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The role of the Wnt signaling pathway during synaptic development has been well established. In the adult brain, different components of Wnt signaling are expressed, but little is known about its role in mature synapses. Emerging in vitro studies have implicated Wnt signaling in synaptic plasticity. Furthermore, activation of Wnt signaling has shown to(More)
During development of the central nervous system the Wnt signaling pathway has been implicated in a wide spectrum of physiological processes, including neuronal connectivity and synapse formation. Wnt proteins and components of the Wnt pathway are expressed in the brain since early development to the adult life, however, little is known about its role in(More)
Wnt components are key regulators of a variety of developmental processes, including embryonic patterning, cell specification, and cell polarity. The Wnt signaling pathway participates in the development of the central nervous system and growing evidence indicates that Wnts also regulates the function of the adult nervous system. In fact, most of the key(More)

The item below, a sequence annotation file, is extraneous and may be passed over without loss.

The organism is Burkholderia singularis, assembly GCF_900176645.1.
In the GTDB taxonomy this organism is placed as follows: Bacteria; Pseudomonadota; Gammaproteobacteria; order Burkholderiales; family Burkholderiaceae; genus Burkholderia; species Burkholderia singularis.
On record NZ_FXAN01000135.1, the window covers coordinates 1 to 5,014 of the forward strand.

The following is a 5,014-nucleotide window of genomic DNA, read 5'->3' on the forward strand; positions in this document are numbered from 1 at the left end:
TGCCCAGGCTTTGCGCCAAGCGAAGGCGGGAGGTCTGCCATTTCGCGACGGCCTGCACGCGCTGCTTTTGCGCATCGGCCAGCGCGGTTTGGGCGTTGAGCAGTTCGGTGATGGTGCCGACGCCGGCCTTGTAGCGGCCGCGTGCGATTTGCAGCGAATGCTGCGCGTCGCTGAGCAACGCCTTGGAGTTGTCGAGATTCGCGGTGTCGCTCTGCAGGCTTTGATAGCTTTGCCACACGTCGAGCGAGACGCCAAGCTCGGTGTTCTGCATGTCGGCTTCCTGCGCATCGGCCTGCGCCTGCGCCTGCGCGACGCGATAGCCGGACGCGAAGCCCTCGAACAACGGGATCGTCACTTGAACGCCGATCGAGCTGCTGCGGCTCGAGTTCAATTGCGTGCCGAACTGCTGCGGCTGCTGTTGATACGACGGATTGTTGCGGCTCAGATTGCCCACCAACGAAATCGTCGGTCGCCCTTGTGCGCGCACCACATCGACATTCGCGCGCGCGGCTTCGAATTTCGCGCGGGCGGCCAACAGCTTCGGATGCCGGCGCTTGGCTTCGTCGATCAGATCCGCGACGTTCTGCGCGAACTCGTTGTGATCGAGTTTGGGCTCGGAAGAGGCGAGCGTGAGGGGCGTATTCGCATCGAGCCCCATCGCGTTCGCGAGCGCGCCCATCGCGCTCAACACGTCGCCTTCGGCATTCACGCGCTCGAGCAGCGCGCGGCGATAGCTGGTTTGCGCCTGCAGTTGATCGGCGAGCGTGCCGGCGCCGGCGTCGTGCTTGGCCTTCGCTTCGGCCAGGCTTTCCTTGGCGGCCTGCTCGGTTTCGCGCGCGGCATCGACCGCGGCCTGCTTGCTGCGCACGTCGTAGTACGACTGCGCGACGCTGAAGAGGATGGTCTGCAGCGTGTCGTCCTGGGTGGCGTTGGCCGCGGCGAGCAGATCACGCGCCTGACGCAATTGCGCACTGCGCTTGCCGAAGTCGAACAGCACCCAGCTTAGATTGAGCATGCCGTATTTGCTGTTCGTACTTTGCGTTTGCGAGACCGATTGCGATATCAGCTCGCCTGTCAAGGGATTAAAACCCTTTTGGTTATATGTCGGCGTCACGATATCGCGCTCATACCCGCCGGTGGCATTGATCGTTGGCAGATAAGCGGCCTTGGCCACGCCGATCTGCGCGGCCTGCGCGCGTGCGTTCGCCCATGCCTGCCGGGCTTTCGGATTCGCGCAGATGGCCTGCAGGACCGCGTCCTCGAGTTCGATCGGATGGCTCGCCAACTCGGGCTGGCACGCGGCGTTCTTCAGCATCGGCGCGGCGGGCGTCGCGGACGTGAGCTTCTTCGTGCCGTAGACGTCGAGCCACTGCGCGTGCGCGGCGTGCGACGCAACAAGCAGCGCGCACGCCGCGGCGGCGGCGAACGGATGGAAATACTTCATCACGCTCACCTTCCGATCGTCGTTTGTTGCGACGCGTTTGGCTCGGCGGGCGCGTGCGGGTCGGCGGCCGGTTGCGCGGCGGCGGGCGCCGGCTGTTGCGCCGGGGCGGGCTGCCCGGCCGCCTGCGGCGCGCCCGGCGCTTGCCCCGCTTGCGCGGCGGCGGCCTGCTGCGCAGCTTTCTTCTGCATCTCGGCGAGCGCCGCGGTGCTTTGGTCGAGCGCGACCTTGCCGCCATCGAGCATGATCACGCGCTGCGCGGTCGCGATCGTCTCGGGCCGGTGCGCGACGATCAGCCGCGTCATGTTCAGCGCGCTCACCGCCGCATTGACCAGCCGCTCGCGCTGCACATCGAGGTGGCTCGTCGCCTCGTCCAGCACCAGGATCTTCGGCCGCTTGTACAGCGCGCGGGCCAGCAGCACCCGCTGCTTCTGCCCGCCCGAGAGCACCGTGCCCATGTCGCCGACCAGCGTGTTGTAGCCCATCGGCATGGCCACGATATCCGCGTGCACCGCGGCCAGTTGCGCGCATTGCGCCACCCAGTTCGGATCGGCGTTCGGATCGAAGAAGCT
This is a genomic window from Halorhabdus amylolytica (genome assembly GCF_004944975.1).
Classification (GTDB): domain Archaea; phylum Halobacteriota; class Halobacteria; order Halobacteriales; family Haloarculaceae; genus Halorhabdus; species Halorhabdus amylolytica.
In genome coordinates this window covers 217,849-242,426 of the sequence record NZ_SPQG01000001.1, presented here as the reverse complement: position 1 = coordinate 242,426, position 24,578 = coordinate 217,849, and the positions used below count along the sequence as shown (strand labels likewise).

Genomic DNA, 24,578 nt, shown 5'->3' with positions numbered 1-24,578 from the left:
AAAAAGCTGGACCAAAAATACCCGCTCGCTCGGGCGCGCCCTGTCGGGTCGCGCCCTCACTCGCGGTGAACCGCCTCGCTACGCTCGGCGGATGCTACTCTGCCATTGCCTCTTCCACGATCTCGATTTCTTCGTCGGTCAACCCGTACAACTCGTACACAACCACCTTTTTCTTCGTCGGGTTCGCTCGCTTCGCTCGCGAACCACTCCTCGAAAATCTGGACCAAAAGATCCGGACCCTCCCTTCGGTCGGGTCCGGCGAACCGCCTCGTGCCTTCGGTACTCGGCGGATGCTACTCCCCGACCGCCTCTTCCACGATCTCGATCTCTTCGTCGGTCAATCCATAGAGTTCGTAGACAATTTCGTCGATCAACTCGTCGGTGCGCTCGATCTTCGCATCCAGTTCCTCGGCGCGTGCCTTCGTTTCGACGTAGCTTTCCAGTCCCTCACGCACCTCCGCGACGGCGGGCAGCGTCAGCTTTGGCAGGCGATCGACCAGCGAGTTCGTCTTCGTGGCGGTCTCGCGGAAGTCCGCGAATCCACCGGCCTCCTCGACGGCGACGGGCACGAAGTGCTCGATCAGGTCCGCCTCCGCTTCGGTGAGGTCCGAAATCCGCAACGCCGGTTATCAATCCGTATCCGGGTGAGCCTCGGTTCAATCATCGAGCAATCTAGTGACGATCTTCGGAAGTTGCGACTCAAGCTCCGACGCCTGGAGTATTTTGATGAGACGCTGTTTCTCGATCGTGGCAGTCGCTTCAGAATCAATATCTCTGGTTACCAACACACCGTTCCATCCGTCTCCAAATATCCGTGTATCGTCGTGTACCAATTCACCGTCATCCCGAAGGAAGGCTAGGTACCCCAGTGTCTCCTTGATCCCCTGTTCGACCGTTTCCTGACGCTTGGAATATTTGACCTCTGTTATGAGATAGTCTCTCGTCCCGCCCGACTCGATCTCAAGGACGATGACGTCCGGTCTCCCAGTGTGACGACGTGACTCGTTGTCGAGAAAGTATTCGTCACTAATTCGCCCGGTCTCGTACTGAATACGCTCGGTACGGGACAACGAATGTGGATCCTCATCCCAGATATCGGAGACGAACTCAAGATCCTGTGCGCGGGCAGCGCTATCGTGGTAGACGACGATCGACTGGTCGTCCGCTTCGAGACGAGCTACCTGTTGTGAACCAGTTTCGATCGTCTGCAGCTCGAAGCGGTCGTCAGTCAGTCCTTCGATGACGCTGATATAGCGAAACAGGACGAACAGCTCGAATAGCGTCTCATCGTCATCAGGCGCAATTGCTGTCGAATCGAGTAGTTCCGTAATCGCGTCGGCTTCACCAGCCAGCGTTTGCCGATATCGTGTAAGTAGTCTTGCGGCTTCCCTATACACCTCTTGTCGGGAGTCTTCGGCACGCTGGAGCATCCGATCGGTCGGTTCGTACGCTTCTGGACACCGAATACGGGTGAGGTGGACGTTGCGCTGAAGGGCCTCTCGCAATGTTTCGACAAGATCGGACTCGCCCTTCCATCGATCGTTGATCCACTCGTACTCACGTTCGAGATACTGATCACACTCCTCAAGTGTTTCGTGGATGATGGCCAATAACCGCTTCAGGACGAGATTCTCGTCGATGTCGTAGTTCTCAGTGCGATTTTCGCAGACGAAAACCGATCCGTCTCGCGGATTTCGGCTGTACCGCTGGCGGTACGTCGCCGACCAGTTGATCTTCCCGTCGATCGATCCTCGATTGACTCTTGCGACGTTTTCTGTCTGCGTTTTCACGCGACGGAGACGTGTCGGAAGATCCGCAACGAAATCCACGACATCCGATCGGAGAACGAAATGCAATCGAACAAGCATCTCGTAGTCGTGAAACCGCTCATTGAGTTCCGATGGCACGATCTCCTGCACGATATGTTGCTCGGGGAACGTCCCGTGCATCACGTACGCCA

Amyloid-β (Aβ) oligomers are a key factor in Alzheimer's disease (AD)-associated synaptic dysfunction. Aβ oligomers block the induction of hippocampal long-term potentiation (LTP) in rodents. The activation of Wnt signaling prevents Aβ oligomer-induced neurotoxic effects. The compound WASP-1 (Wnt-activating small molecule potentiator-1), has been described(More)
An emerging view on Alzheimer disease’s (AD) pathogenesis considers amyloid-β (Aβ) oligomers as a key factor in synaptic impairment and rodent spatial memory decline. Alterations in the α7-nicotinic acetylcholine receptor (α7-nAChR) have been implicated in AD pathology. Herein, we report that nicotine, an unselective α7-nAChR agonist, protects from(More)
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